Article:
Some Turkmens believe that uncertainty about the province's status could lead to ethnic account settling among the Kurds, Arabs and Turkmens. They say violence is not in their interest, as they lack a militia forces, like the peshmerga, but Kurdish sources claim that Turkey has trained 500 Turkmens to fight as a unit. Kahya explained that during previous clashes with IS, Turkey had indeed provided training to defend Kirkuk, but that the training included Turkmens, Arabs as well as Kurds.
In 2014, Turkmens became dependent for protection from the Hashd al-Shaabi, or Popular Mobilization Units (PMU), which organized after Mosul fell to IS in June of that year. About 12,000 Turkmens joined the fight against IS by enlisting in PMU militias. The PMU left Kirkuk after Baghdad reclaimed the city in October.
So, what do the Turkmens want these days? According to Kahya, first is for the election dispute in Kirkuk to be resolved, an issue on which the Arabs also agree. Hatem al-Tai, the Arab Alliance candidate, said that if the Iraq High Election Board doesn’t settle the claims of election fraud, civil conflict might well erupt.
They also demand the temporary appointment of a Turkmen governor. Demographically, Turkmens have no guarantee that a Turkmen governor will win local elections scheduled for December. Neither the Kurds nor Turkmens are satisfied with Rakan Jabouri, an Arab appointed by Baghdad as acting governor after it retook the province.
The Kurds have accused Jabouri of relaunching Arabization policies, especially after some Kurdish villagers were forced to evacuate their homes due to their proximity to an oil field. Turkmens meanwhile blame the governor for an increase in local tensions.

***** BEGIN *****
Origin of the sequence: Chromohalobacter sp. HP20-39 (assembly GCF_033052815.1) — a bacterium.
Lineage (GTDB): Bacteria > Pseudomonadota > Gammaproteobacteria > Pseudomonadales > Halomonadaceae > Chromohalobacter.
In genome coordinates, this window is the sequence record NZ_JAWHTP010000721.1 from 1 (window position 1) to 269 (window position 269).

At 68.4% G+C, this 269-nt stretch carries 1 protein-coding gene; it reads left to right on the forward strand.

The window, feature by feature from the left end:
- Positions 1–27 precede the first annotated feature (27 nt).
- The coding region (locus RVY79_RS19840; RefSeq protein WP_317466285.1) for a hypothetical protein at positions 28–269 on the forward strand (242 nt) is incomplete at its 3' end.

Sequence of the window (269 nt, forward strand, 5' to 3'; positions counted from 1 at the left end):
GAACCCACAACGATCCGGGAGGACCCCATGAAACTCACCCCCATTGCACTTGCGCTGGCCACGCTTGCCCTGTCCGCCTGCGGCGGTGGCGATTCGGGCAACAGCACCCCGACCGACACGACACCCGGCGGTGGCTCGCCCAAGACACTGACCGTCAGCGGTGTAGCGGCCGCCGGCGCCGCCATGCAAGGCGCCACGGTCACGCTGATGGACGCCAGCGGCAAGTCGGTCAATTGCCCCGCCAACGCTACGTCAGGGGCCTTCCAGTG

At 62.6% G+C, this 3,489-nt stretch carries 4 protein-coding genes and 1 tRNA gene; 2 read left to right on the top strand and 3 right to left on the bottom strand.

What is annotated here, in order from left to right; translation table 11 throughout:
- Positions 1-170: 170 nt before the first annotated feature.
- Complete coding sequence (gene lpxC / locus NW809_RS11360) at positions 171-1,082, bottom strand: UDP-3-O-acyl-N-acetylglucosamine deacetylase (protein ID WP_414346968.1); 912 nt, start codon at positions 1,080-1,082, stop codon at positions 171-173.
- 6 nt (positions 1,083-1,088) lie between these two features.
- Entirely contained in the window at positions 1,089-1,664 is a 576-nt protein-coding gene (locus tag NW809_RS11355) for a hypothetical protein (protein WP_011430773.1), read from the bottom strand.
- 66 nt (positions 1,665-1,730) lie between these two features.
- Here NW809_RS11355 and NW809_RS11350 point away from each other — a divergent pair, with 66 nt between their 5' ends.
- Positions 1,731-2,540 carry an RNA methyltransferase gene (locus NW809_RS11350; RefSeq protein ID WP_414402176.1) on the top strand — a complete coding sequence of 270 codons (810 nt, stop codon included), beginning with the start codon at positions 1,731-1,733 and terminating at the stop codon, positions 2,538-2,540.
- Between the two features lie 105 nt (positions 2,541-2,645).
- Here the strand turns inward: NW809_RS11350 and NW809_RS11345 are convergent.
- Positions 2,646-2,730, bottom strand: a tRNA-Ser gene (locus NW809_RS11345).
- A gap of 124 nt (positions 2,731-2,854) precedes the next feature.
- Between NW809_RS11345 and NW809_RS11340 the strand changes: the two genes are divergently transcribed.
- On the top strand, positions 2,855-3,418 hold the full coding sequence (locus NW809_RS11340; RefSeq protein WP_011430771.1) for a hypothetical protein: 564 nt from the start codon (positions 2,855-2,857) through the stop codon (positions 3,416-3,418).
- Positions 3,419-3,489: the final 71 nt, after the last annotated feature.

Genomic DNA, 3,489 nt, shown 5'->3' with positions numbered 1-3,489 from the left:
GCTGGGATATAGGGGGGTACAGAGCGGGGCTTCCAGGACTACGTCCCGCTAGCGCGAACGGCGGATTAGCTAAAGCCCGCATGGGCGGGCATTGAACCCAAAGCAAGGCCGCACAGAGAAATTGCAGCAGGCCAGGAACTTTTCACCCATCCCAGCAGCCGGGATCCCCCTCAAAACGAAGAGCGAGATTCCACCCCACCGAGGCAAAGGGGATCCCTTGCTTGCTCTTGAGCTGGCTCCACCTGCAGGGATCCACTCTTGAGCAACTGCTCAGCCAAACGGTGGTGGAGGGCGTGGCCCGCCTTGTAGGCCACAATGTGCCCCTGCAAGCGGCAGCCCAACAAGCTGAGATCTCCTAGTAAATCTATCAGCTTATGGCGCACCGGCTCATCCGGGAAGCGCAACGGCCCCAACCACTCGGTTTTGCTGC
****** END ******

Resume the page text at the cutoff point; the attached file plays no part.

Another Turkmen desire is for one of the three deputies from the Turkmen list to be appointed to the next Cabinet. They also want to exclude Kirkuk from the bargaining between Baghdad and Erbil on normalizing the province's status after the rift over the independence referendum. Rapprochement without Kirkuk is not, however, acceptable to the Kurds, who consider it the “Jerusalem of Kurdistan.” Turkmens also want the people of governorate to be allowed to benefit from oil produced in Kirkuk.
To keep their status from declining in Kirkuk, the Turkmen would like Ankara to put its weight behind them, but that won't be simple. Arabs and Kurds do not want Turkey to be a party to the normalization process. Moreover, Turkey has been trying to improve relations with Baghdad, so Ankara has lowered its profile in Kirkuk in light of the serious misgivings about Turkey’s interventions in Iraq, like its sending troops into Bashiqa in the run-up to Mosul's liberation and attacks in the Qandil Mountains in pursuit of fighters from the Kurdistan Workers Party.